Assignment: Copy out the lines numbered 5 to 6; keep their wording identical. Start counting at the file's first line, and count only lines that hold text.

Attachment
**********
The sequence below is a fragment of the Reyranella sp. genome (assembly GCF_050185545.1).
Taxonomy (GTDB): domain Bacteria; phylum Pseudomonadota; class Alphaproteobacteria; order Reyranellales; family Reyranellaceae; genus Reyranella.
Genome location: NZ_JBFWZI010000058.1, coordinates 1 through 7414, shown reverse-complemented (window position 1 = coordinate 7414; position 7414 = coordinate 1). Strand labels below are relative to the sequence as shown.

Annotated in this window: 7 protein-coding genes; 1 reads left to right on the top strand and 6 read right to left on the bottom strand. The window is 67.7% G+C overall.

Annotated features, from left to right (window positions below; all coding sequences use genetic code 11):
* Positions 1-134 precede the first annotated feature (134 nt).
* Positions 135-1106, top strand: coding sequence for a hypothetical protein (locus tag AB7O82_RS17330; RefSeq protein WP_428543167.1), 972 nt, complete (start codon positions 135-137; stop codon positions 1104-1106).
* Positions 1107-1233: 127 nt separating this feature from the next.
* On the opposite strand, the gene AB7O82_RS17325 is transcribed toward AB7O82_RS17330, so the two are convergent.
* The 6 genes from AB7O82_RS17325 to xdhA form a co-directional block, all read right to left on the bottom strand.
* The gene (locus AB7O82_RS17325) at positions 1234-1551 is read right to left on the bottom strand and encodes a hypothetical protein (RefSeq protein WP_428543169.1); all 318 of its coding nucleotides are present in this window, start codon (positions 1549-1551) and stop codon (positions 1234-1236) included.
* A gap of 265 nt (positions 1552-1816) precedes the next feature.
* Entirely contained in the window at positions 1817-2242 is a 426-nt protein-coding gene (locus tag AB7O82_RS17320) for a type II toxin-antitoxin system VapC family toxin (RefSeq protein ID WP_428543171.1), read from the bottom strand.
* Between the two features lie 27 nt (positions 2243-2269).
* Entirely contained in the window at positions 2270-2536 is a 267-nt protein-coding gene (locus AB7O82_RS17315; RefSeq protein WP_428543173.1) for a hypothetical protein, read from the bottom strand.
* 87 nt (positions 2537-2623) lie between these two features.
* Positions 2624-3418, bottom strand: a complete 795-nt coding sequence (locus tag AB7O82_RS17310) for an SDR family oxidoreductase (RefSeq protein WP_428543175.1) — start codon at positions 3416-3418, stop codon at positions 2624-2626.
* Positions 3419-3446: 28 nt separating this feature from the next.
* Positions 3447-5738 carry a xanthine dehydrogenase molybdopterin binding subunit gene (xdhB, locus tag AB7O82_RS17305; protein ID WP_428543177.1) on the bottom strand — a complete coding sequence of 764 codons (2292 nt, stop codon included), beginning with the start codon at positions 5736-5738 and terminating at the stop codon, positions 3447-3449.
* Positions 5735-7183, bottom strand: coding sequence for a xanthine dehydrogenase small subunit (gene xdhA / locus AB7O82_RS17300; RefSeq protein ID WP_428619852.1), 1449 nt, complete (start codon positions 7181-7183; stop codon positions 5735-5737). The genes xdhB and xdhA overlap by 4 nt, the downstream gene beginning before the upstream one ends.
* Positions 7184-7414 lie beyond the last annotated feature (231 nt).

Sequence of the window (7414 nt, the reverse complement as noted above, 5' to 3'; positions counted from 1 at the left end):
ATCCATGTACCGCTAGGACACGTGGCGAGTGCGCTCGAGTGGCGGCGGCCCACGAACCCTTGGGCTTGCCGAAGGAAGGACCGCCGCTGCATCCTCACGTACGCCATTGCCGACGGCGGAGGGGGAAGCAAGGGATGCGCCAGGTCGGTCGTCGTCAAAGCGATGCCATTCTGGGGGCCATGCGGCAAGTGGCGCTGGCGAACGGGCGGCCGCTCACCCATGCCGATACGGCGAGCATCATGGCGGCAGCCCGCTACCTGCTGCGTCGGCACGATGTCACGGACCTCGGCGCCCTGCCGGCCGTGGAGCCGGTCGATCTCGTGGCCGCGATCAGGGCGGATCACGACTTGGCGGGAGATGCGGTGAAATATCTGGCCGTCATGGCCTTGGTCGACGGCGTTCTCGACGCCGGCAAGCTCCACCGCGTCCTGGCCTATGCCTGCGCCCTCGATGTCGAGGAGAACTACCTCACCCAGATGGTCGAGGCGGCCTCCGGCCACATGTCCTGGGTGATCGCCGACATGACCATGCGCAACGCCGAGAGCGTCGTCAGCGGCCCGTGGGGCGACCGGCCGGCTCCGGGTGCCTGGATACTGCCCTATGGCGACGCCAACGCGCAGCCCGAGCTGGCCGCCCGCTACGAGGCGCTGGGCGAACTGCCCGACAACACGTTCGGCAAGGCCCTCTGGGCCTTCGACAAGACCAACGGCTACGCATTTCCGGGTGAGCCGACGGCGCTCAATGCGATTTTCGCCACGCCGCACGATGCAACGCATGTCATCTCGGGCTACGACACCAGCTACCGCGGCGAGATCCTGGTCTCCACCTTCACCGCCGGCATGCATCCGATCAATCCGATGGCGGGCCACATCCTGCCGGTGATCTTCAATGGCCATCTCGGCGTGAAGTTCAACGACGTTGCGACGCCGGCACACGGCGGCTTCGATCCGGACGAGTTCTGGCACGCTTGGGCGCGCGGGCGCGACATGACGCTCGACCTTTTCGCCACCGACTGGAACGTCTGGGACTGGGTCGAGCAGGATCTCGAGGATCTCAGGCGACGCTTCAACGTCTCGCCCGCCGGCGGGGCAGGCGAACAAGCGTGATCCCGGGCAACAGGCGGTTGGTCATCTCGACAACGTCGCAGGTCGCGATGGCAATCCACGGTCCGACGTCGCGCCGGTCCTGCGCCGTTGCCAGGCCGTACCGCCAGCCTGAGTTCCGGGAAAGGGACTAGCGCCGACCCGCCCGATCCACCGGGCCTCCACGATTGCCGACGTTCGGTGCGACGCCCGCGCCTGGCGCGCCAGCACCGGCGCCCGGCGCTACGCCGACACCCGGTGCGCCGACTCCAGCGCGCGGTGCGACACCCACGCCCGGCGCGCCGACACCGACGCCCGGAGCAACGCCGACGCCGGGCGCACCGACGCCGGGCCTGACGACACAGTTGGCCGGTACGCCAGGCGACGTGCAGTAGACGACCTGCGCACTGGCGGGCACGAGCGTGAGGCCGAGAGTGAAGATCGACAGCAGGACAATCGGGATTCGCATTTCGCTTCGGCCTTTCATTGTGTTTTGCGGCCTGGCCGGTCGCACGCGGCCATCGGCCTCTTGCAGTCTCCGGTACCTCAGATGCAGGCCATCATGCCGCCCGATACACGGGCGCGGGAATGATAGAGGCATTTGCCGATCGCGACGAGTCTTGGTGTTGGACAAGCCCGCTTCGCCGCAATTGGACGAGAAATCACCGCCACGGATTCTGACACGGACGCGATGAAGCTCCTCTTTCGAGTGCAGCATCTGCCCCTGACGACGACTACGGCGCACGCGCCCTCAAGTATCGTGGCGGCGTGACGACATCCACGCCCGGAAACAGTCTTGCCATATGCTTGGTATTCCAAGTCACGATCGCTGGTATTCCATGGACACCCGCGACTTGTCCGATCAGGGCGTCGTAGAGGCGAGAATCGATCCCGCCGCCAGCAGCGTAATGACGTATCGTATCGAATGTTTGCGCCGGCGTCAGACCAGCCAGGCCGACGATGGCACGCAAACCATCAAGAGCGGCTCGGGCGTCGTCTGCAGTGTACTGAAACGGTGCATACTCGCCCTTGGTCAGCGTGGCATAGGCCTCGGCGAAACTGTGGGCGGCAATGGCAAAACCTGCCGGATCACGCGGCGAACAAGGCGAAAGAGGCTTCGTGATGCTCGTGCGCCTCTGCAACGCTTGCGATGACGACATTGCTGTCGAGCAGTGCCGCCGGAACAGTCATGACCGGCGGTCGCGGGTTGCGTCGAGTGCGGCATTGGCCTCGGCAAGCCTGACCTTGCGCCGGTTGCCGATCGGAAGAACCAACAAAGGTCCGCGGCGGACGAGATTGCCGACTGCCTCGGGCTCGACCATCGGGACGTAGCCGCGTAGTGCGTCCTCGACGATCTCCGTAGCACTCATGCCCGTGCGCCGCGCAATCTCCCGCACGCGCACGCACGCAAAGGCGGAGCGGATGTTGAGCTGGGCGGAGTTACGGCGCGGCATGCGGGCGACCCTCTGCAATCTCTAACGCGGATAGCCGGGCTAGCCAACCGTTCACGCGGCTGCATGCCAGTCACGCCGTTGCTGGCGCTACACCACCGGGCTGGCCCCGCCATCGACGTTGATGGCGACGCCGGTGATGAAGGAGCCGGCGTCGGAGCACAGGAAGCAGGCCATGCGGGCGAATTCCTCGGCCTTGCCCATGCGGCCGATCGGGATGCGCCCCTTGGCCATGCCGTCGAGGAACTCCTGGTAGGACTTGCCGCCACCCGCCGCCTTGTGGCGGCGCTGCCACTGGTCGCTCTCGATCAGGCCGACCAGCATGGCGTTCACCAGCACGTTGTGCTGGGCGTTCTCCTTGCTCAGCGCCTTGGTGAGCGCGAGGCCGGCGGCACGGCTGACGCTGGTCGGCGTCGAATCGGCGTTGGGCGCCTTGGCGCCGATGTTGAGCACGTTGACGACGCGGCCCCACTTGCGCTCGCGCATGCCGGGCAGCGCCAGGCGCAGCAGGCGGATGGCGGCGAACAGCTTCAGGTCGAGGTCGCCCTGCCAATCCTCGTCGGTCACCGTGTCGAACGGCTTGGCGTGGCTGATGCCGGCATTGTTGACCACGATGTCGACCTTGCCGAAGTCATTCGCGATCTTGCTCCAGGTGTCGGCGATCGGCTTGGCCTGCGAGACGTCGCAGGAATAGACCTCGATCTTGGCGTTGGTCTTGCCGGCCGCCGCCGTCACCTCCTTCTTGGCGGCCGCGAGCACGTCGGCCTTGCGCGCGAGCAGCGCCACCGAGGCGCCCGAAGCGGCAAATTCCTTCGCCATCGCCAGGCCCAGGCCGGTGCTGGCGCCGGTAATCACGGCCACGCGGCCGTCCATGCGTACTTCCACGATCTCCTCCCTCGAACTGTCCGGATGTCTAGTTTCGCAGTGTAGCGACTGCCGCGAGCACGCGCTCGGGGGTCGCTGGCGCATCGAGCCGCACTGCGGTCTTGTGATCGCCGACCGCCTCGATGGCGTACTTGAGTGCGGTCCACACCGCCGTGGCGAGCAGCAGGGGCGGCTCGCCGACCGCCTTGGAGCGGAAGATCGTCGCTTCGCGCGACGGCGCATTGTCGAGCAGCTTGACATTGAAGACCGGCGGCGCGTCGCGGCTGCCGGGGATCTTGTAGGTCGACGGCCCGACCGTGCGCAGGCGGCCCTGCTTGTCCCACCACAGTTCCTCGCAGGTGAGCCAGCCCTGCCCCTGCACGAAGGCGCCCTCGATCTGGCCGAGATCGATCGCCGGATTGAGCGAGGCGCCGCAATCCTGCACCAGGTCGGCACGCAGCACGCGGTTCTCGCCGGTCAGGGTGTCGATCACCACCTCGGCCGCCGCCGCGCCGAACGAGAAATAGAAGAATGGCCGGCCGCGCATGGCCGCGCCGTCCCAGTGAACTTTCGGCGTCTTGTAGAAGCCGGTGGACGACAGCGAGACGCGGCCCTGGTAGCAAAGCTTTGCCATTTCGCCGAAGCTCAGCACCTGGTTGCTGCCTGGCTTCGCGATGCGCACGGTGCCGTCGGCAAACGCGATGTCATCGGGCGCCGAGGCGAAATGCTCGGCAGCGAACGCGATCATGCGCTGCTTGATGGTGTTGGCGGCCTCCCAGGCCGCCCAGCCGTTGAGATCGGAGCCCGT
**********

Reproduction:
Annotated features, from left to right (window positions below; all coding sequences use genetic code 11):
* Positions 1-134 precede the first annotated feature (134 nt).